Cornwall-based robot manufacturer Engineered Arts has secured funding from Lloyds Bank to purchase new machinery.
The company, established in 2004, featured in the recent Channel 4 documentary âHow to Build a Humanâ and has worked for the NASA Space Centre in Florida.
Established in 2004, Engineered Arts (www.engineeredarts.co.uk) makes humanoid robots that are used for social-interaction research and entertainment.
The machines are able to tell stories and interact with guests, and they are often used at visitor attractions.
Among the companyâs customers are the national science museums of Australia, Spain and Thailand, as well as the University of North Carolina.
Engineered Arts has an annual turnover of £1 million and employs a team of 14 people, including designers, electronic and mechanical engineers and software developers. The funding from the bank will be used to purchase a new CNC machine.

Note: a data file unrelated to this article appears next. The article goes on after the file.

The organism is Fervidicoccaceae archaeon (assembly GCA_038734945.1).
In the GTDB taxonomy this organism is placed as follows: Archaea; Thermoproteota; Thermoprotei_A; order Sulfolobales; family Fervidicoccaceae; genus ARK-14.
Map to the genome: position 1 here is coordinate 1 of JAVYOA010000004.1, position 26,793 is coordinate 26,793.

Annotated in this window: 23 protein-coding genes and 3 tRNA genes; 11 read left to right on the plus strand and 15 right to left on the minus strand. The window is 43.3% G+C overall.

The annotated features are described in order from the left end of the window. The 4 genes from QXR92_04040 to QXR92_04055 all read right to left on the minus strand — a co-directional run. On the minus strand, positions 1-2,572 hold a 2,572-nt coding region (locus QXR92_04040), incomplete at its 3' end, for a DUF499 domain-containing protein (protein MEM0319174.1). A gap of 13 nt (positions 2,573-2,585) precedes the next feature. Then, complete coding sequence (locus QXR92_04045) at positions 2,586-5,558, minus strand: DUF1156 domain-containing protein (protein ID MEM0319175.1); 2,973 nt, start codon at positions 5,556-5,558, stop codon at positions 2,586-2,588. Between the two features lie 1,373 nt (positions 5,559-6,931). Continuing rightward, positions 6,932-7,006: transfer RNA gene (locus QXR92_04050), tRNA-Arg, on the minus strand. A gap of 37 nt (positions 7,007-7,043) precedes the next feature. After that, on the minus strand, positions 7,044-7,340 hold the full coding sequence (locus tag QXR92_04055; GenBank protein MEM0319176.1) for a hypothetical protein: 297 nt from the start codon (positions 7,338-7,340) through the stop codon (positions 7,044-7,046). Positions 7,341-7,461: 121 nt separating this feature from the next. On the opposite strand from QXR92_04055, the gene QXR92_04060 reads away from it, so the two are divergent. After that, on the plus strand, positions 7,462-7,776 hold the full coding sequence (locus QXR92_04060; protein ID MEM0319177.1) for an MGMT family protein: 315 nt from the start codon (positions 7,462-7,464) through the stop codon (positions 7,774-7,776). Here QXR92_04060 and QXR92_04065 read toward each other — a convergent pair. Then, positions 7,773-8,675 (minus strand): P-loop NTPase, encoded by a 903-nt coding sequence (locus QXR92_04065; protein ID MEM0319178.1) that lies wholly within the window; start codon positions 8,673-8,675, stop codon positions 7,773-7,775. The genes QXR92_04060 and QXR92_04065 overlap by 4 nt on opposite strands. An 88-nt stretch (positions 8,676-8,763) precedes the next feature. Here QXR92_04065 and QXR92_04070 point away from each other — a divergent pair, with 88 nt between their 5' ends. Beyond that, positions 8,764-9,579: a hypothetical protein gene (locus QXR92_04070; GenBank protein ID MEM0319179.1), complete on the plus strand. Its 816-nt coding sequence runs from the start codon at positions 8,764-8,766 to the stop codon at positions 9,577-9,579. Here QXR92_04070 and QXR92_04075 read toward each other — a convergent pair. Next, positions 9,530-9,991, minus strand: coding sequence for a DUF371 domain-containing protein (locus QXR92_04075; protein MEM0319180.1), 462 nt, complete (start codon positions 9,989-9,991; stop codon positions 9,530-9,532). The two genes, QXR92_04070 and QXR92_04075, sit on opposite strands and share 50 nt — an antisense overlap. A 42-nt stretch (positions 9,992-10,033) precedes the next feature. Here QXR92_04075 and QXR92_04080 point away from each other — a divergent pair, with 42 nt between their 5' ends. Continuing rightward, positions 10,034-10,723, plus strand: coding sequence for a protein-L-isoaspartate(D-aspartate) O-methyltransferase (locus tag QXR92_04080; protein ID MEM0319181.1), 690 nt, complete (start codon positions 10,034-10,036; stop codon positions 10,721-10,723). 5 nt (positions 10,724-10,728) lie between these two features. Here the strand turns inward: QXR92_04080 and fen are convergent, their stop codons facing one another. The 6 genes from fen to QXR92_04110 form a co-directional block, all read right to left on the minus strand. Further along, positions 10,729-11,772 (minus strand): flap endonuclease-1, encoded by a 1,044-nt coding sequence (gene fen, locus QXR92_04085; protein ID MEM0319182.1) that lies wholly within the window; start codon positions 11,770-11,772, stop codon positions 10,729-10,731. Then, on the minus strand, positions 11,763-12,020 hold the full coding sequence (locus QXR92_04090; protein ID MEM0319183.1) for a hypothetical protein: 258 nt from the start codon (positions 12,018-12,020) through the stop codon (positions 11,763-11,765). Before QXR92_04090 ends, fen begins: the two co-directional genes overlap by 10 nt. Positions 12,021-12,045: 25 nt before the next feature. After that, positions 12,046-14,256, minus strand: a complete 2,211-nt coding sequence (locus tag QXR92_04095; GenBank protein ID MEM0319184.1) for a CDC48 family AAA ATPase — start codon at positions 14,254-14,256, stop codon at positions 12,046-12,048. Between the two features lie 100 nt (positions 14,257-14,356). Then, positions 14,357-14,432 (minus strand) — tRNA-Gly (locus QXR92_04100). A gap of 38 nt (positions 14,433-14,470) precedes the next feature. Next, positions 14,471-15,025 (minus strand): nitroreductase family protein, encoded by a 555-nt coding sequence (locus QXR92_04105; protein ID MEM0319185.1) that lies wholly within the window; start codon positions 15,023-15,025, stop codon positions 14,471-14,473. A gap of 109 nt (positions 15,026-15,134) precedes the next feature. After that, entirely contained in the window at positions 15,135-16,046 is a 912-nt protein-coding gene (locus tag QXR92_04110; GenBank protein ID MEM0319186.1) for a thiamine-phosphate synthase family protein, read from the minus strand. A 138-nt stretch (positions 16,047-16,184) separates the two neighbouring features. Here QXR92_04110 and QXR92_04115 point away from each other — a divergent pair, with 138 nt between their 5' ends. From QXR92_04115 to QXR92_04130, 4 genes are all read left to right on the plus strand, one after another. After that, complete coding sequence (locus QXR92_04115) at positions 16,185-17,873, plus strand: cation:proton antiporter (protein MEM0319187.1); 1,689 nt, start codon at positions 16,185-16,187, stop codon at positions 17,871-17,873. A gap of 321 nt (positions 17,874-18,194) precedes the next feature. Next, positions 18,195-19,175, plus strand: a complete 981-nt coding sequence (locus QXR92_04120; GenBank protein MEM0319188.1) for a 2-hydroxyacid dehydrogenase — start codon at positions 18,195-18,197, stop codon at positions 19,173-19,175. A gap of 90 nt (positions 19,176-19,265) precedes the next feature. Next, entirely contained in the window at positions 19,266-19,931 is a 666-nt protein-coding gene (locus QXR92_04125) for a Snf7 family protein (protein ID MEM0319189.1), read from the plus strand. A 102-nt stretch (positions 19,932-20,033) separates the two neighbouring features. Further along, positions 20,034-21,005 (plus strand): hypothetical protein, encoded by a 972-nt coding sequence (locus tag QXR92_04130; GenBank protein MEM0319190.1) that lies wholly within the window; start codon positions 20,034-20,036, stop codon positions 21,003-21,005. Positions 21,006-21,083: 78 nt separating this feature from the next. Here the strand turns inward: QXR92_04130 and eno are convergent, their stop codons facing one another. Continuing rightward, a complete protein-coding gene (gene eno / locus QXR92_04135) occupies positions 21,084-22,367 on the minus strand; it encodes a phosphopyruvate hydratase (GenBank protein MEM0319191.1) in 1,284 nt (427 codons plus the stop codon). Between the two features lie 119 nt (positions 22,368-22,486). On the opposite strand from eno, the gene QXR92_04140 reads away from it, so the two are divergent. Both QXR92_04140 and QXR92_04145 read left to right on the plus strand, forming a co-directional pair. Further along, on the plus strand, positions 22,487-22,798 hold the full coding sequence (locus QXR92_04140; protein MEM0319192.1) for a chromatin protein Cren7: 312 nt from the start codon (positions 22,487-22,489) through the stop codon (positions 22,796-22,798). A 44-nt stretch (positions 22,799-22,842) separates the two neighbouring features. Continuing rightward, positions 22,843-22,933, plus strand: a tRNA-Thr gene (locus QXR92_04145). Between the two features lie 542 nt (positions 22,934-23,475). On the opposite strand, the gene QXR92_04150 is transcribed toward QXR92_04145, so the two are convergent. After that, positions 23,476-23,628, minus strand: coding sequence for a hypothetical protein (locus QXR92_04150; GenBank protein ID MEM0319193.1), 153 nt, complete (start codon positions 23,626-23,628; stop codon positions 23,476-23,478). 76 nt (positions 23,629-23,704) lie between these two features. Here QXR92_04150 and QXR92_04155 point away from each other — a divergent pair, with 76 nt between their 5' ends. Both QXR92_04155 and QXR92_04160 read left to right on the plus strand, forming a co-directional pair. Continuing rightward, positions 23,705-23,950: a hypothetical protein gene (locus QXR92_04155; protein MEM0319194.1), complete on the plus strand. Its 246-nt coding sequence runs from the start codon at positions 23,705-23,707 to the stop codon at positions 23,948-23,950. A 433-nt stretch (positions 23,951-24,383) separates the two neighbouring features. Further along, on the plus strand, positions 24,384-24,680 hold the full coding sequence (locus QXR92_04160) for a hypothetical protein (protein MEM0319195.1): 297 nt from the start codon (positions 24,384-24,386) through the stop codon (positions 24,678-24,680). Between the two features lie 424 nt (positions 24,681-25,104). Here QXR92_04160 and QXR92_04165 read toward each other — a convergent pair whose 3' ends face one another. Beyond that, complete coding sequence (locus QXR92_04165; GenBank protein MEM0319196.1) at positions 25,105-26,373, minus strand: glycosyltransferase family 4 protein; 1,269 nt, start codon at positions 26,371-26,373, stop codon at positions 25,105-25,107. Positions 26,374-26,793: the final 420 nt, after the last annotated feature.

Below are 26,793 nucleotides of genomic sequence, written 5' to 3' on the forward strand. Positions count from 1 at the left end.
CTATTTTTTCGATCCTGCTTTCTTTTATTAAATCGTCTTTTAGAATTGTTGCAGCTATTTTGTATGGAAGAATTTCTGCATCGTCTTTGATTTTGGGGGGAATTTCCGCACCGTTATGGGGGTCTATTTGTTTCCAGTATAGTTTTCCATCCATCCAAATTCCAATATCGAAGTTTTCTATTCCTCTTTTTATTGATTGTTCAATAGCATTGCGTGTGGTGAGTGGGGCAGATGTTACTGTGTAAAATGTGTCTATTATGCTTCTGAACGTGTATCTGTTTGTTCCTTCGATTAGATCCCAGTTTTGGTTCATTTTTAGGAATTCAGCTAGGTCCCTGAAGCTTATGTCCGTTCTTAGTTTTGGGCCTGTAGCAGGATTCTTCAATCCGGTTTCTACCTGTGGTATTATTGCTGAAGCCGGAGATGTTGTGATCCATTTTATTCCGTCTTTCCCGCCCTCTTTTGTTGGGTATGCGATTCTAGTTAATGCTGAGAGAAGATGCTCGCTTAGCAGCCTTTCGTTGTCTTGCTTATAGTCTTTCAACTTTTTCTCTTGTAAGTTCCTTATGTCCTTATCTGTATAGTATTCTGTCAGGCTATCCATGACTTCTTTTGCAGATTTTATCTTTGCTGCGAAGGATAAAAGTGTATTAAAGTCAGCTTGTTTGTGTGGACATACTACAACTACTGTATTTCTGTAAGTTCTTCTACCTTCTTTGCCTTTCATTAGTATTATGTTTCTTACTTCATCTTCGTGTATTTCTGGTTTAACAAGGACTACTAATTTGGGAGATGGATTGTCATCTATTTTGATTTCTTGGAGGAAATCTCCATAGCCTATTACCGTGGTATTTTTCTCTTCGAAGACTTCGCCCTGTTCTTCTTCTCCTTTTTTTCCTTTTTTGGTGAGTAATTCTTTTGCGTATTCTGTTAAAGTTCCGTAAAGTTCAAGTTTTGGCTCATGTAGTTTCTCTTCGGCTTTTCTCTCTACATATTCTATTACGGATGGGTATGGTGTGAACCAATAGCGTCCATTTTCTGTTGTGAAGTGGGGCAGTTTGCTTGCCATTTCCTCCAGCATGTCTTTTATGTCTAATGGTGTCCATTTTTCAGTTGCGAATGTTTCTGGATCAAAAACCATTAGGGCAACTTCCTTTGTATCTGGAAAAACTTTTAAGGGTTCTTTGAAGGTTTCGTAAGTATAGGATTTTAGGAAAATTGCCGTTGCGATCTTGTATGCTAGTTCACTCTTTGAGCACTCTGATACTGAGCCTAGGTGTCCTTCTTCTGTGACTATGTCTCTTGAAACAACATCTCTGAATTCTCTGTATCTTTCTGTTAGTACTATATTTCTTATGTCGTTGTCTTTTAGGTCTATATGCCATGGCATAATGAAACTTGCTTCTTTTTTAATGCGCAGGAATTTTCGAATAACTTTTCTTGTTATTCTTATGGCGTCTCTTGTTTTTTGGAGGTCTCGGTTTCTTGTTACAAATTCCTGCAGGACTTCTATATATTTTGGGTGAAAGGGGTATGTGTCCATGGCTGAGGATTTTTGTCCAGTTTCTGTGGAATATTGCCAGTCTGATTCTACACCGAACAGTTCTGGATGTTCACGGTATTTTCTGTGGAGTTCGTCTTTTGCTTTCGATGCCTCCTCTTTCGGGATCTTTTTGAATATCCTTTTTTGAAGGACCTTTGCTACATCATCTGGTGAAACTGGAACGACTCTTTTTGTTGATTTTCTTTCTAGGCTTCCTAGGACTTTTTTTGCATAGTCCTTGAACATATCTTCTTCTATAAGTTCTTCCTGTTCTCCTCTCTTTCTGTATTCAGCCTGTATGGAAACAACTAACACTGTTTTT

Gill Spencer, Finance manager, commented: Experts predict that robots and artificial intelligence will be integrated into nearly every aspect of our daily lives by 2025. While a number of our robots are used by universities researching the science of human and robot relationships, more than 80% of our robots are already in the public sphere, interacting with people at science museums around the world.
We have seen an increased interest in our products both for research and visitor interaction purposes. The support from Lloyds Bank has allowed us to meet this new demand by improving and modernising our production capacity, which is vital as we look to expand both domestically and overseas.
Tim Williams, relationship manager at Lloyds Bank Commercial Banking, said: “As businesses become more aware of the positive impact robots can have on their operations, it leaves Engineered Arts well placed to capitalise on these new opportunities.
“We’re committed to supporting small to medium sized businesses like Engineered Arts. To underline this, we have grown our net lending to SMEs by 29 per cent, while the market has contracted by 12 per cent.”